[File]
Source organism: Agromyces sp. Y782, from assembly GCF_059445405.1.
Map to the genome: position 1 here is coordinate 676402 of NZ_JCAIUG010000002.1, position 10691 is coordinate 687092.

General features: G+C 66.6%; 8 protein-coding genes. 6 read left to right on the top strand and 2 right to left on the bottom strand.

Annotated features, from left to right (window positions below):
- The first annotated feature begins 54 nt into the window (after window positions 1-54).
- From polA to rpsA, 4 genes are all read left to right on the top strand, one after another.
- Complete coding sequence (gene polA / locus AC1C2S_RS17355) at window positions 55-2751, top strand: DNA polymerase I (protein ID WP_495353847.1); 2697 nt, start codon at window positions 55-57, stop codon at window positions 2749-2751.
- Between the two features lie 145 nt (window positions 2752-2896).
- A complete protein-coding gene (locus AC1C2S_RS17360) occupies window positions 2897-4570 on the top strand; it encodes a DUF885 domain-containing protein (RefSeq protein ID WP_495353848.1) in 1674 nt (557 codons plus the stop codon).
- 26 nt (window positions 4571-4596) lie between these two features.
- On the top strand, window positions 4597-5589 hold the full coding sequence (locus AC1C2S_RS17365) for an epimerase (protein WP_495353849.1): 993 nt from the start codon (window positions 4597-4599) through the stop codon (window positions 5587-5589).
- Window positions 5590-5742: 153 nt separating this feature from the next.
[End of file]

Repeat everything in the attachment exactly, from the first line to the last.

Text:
Source organism: Agromyces sp. Y782, from assembly GCF_059445405.1.
Map to the genome: position 1 here is coordinate 676402 of NZ_JCAIUG010000002.1, position 10691 is coordinate 687092.

General features: G+C 66.6%; 8 protein-coding genes. 6 read left to right on the top strand and 2 right to left on the bottom strand.

Annotated features, from left to right (window positions below):
- The first annotated feature begins 54 nt into the window (after window positions 1-54).
- From polA to rpsA, 4 genes are all read left to right on the top strand, one after another.
- Complete coding sequence (gene polA / locus AC1C2S_RS17355) at window positions 55-2751, top strand: DNA polymerase I (protein ID WP_495353847.1); 2697 nt, start codon at window positions 55-57, stop codon at window positions 2749-2751.
- Between the two features lie 145 nt (window positions 2752-2896).
- A complete protein-coding gene (locus AC1C2S_RS17360) occupies window positions 2897-4570 on the top strand; it encodes a DUF885 domain-containing protein (RefSeq protein ID WP_495353848.1) in 1674 nt (557 codons plus the stop codon).
- 26 nt (window positions 4571-4596) lie between these two features.
- On the top strand, window positions 4597-5589 hold the full coding sequence (locus AC1C2S_RS17365) for an epimerase (protein WP_495353849.1): 993 nt from the start codon (window positions 4597-4599) through the stop codon (window positions 5587-5589).
- Window positions 5590-5742: 153 nt separating this feature from the next.